Sabayon

Sabayon Linux uses the mechanisms of Gentoo to create a pre-configured Linux distribution that can be installed as rapidly as a normal binary distribution, but still retains the benefits of Gentoo's source-based package management. Sabayon on Intel/AMD also provides the Entropy binary package management system, which could in principle greatly ease installation of packages on resource-constrained embedded Linux devices, but this is not yet available for ARM.

Although it is still early days for Sabayon on ARM (and hence on BeagleBone), there is regular progress reported on lxnay's blog, and contributions from the community would probably accelerate the work.

Ubuntu

The vision for Ubuntu is part social and part economic: free software, available free of charge to everybody on the same terms, and funded through a portfolio of services provided by Canonical.

The first version of Ubuntu was based on the GNOME desktop, but has since added a KDE edition, Kubuntu, and a server edition. All of the editions of Ubuntu share common infrastructure and software. In recent years, special emphasis has been placed on netbooks for lightweight, connected, mobile computing, and on the cloud as a new architecture for data centres.

Yocto

Other / non-Linux

Yes, even though this is the elinux.org site. :-)

MINIX 3

MINIX 3 is a POSIX compliant, micro-kernel based, operating system with a unique set of reliability features. The MINIX 3 team considers the BeagleBone Black as it's current main target for ARM. There are no binaries available but building from scratch is very easy and fast!

Windows Embedded Compact 7

Windows CE 6.0

Windows Embedded CE 6.0 BSP Features For BealgeBone & BealgeBoneBlack with CAPES

   Boot Splash screen 
   SDHC Micro SDCard Support Upto 32G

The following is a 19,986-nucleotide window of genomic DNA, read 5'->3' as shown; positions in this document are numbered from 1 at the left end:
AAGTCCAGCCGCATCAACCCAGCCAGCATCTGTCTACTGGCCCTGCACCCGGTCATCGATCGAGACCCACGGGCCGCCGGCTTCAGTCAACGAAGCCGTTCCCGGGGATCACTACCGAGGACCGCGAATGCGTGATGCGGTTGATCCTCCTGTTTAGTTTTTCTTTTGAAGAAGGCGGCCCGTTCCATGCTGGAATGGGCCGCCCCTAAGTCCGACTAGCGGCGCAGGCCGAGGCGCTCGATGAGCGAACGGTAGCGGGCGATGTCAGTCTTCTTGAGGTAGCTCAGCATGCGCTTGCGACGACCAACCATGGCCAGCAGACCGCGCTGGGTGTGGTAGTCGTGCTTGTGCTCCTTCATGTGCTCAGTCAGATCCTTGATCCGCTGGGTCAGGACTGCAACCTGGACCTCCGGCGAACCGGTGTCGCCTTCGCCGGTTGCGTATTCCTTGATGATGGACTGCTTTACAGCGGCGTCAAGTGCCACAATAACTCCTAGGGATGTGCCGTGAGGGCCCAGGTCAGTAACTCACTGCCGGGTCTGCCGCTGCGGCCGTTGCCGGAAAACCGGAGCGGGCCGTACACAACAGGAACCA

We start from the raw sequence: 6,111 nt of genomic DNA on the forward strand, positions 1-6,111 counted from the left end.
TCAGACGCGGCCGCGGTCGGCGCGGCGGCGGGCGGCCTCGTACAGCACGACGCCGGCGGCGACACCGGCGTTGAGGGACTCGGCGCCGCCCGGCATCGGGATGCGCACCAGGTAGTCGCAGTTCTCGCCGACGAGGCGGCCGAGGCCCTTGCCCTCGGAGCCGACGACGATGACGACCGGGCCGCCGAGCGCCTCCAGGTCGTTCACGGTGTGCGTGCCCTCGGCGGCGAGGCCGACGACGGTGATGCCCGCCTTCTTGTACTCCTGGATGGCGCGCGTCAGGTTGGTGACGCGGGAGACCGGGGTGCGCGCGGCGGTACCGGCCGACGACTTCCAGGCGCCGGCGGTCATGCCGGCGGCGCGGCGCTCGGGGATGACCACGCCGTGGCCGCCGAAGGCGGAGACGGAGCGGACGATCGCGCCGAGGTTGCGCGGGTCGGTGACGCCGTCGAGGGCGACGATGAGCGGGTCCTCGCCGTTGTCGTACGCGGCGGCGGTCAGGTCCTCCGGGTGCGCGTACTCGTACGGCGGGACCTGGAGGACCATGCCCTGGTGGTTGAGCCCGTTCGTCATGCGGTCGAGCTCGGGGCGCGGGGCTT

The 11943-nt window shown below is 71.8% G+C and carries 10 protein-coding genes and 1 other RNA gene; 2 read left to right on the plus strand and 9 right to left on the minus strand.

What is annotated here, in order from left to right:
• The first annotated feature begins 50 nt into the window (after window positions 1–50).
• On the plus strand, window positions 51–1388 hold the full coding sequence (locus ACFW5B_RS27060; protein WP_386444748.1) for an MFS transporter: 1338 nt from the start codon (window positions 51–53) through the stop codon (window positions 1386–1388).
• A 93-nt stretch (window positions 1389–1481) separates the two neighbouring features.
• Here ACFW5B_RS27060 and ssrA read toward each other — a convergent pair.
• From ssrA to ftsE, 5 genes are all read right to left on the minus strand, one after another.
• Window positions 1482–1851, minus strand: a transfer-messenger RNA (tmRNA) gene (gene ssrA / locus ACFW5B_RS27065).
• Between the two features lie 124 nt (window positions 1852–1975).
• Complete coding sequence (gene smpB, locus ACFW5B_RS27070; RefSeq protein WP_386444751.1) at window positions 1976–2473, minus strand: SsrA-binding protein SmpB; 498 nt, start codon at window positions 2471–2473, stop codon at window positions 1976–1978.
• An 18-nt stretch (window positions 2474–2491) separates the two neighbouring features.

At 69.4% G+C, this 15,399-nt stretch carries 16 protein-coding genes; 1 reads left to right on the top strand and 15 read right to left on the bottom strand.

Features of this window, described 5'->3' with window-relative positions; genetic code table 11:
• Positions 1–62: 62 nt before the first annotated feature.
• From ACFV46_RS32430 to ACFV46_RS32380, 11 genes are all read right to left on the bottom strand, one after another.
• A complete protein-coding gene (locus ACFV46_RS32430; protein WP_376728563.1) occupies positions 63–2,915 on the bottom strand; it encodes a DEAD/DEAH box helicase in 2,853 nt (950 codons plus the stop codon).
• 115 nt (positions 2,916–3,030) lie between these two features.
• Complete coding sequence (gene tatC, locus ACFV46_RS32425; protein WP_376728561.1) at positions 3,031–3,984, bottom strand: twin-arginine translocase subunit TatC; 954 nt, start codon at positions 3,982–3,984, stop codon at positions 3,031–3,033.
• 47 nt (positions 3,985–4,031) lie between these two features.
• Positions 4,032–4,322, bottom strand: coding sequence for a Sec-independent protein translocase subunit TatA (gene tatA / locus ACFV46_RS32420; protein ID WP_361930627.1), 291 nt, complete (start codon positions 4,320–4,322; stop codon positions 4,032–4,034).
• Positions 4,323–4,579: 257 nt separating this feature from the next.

512MB DDR3
   Persistend Registry Support
   HDMI Display Support (1280x720)
   LCD Display Support (800x480,1024x600,800x600,480x272 and so on)
   RS232/RS485 Support
   GPIO Button Support
   Backlight Support
   USB OTG & HOST Support
   SPI Bus and I2C Bus Support
   Resistive and Capactive TouchScreen Support
   AIC3106 Audio Support  
   CPGMAC Ethernet Support
   NANDFlash Support with Firmware into NAND and Bootlogo update dynamically
   External I2C RTC Chip Support
   NLED Support
   Auto-Run Programs

Windows Embedded Compact 2013

   Windows Embedded Compact 2013 BSP Features For BealgeBone & BealgeBoneBlack with Expansion Capes
   High Speed eMMC Support
   SDHC Micro SDCard Support Upto 32G
   512MB DDR3
   Persistend Registry Support
   HDMI Display Support (1280x720)
   LCD Display Support (800x480,1024x600,800x600,480x272 and so on)
   RS232/RS485 Support
   GPIO Button Support
   Backlight Support
   USB OTG & HOST Support
   SPI Bus and I2C Bus Support
   Resistive and Capactive TouchScreen Support
   AIC3106 Audio Support  
   CPGMAC Ethernet Support
   NANDFlash Support with Firmware into NAND and Bootlogo update dynamically
   External I2C RTC Chip Support
   NLED Support
   Auto-Run Programs
   Windows Embedded Compact MiniShell
   Windows Embedded Compact Edition 2013 Tools Integrated to show Minishell